I have a JSF app in which when the user is logged in an object it queried from the db, this object will be access from many others Managed beans during the user presence in the web app, right now im sharing this object among the managed beans in the following way:
Right after im queering the object from the db , im storing it into the session , and whenever i need the object i grab it from the session , manipulating it and putting back to session
This way seems to me a bit wrong... "grab from session put it back into the session..."
Isnt it better to create a handler class that will be singleton and put the object into this class, and from each managed bean get the class instance and from that instance get the object
The questions are:
1) This handler class, in what scope will it be placed? cause its a simple POJO
2) Which way is better
3) Are there any other ways to achieve this object access from different managed beans in the web app?
You say you are dealing with information that must be there as long as the user is logged in. In that case, the session scope is the right scope for you. Also for the POJO.
I don't like the "grab from session, manipulate, and put back on session" approach either. I think the idea to have a POJO that manipulates the db object isn't a bad idea. However, this cannot be a singleton, as you need one for each user. If you create it as singleton, you should implement a mechanism to bind a specific db object to a specific user. If you do so, you are basically re-implementing your own session scope. I think I'd put a POJO on the session and have the POJO manipulate the db object. So you grab the POJO from the session, call a method on it that manipulates the db object and then you're done.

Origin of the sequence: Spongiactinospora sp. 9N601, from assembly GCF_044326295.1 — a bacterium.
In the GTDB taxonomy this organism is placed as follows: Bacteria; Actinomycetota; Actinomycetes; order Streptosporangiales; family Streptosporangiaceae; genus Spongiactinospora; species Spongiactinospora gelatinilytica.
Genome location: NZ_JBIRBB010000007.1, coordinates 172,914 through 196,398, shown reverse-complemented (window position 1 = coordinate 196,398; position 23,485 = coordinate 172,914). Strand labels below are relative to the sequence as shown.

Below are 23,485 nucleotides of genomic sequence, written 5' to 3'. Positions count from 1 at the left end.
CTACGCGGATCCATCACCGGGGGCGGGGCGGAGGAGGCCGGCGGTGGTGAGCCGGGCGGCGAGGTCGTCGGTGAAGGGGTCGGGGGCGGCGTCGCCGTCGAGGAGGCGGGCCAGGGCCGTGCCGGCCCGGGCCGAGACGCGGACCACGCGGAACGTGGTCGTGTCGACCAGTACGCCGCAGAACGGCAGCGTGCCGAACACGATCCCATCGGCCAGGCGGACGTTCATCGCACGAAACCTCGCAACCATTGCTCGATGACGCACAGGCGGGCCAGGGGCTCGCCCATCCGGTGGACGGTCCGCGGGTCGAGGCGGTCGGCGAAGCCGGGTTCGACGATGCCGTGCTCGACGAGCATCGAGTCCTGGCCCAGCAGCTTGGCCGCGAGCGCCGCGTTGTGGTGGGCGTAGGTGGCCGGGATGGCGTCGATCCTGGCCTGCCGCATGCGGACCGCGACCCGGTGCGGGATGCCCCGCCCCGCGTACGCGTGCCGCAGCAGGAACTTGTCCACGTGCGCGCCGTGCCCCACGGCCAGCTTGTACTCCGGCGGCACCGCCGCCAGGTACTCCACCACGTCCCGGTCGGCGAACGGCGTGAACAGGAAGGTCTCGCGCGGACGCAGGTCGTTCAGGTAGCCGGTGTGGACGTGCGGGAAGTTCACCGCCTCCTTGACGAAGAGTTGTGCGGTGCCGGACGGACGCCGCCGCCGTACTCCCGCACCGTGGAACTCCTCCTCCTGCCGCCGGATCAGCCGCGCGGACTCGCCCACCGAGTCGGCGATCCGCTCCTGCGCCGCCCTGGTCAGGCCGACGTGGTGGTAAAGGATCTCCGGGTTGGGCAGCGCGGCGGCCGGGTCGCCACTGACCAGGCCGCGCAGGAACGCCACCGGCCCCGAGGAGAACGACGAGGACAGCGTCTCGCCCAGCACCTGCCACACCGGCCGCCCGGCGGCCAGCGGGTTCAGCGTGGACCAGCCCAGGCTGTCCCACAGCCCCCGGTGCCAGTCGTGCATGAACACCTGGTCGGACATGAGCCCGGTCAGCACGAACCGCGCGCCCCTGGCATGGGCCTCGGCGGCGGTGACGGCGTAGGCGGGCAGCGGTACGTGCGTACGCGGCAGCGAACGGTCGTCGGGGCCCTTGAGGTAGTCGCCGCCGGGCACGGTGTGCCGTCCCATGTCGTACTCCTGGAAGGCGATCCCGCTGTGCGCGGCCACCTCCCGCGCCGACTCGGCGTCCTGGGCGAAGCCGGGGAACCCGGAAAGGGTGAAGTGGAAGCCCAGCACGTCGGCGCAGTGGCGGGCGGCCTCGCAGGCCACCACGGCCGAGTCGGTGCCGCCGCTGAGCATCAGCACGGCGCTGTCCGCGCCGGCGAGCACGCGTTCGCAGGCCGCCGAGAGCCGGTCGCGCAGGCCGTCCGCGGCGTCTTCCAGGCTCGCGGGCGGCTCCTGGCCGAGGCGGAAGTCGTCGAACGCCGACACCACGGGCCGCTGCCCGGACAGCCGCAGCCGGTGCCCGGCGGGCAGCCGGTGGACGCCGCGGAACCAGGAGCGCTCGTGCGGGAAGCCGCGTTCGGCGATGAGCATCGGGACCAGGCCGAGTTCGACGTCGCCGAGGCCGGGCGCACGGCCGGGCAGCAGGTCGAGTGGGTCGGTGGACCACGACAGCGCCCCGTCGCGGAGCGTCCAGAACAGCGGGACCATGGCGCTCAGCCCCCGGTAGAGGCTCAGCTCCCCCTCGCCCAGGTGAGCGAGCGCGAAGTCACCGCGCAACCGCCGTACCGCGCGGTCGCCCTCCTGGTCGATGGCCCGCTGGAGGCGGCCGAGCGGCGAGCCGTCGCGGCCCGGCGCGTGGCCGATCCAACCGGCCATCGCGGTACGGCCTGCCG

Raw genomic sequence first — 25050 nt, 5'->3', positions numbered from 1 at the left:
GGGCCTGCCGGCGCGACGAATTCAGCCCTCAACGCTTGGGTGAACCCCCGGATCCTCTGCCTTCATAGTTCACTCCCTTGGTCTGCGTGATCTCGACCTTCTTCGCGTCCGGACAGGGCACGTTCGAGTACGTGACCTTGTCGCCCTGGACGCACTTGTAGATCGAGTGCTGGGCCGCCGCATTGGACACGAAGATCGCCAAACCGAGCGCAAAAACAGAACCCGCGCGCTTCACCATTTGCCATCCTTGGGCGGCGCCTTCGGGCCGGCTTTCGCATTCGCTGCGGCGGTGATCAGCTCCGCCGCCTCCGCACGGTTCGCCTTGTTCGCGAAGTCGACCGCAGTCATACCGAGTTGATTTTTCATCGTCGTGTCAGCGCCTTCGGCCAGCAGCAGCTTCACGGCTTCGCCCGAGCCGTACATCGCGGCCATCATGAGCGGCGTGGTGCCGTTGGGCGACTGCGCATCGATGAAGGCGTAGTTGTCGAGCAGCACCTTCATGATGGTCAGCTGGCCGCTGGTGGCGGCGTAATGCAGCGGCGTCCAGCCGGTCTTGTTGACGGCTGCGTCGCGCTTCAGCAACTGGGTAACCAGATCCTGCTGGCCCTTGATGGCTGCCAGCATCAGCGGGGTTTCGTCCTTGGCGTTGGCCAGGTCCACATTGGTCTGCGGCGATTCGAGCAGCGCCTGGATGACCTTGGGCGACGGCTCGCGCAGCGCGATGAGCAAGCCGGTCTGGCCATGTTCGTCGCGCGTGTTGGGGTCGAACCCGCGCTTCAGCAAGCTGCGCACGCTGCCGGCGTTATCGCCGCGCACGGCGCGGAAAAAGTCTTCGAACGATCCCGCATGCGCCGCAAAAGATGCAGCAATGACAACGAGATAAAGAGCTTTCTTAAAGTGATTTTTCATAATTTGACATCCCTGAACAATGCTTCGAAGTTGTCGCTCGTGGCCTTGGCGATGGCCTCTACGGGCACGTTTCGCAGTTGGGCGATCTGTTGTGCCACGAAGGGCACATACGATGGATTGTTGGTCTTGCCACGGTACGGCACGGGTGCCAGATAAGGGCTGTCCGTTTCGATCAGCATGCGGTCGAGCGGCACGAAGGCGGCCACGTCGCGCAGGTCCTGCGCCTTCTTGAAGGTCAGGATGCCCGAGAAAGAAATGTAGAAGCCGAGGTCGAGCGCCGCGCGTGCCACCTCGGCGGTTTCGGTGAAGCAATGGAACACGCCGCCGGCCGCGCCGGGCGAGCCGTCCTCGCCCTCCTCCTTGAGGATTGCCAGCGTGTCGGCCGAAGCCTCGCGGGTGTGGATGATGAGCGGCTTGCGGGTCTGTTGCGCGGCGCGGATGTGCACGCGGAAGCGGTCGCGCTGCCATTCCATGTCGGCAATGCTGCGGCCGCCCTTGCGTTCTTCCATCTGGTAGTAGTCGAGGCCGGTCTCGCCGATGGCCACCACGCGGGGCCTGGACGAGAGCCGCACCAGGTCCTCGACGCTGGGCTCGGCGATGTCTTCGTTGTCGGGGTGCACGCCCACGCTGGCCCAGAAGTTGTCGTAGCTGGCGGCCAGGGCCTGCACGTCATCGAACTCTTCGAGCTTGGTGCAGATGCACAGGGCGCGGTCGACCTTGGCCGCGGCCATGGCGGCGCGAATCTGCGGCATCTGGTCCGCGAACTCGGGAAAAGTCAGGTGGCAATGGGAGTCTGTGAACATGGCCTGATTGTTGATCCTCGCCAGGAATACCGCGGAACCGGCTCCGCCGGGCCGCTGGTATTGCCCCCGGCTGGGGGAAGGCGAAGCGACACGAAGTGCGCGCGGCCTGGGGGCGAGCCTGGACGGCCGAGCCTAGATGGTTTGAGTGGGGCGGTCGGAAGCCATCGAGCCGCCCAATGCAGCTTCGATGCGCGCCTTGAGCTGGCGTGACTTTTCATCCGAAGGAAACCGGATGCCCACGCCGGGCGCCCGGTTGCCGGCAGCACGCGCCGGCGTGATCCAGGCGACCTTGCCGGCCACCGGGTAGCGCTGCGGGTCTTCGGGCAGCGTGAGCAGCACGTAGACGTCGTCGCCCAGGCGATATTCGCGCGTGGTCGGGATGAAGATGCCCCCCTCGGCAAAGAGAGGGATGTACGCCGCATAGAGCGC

It depends on your exact requirements. Perhaps you should have a look at MyFaces Orchestra, that offers rather elegant ways to manage database transaction and keep those transactions open during what they call "conversations". I don't know your exact requirements, but this might be what you're looking for... (Note that Orchestra is covered in Chapter 9 of the Apache MyFaces 1.2 Web Application Development book.)
If you're using an ORM for your persistent data storage, you'll generally have the advantage of transparent caching, so you don't actually need to hold the object itself, just enough information to obtain the object. In the case of a user account record, in fact, I've done exactly that, using the user's login ID to retrieve the record as needed. A variation on that theme that works better for some systems is to obtain the object's "handle" and resolve that instead of doing an actual find operation. The handle requires minimal storage and is serializable if stored in your session.
The main advantages of an approach like this is that it usually requires less application logic and the system can make adjustments based on the data usage and system load.
You don't really have to "grab, manipulate, put back" for a session object unless you're replacing the original session object with a completely new instance of that object. Otherwise, you can just locate it and manipulate it. It will remain in the session. The downside of keeping something like a user profile in the session is that it increases the total memory footprint of the session. Use of a lookup/handle approach reduced the memory requirements for the session, although there may be greater or lesser impact on processing speed, depending on whether the object in question is still in cache or has to be re-fetched from the database.
An IDE is no substitute for an Intelligent Developer.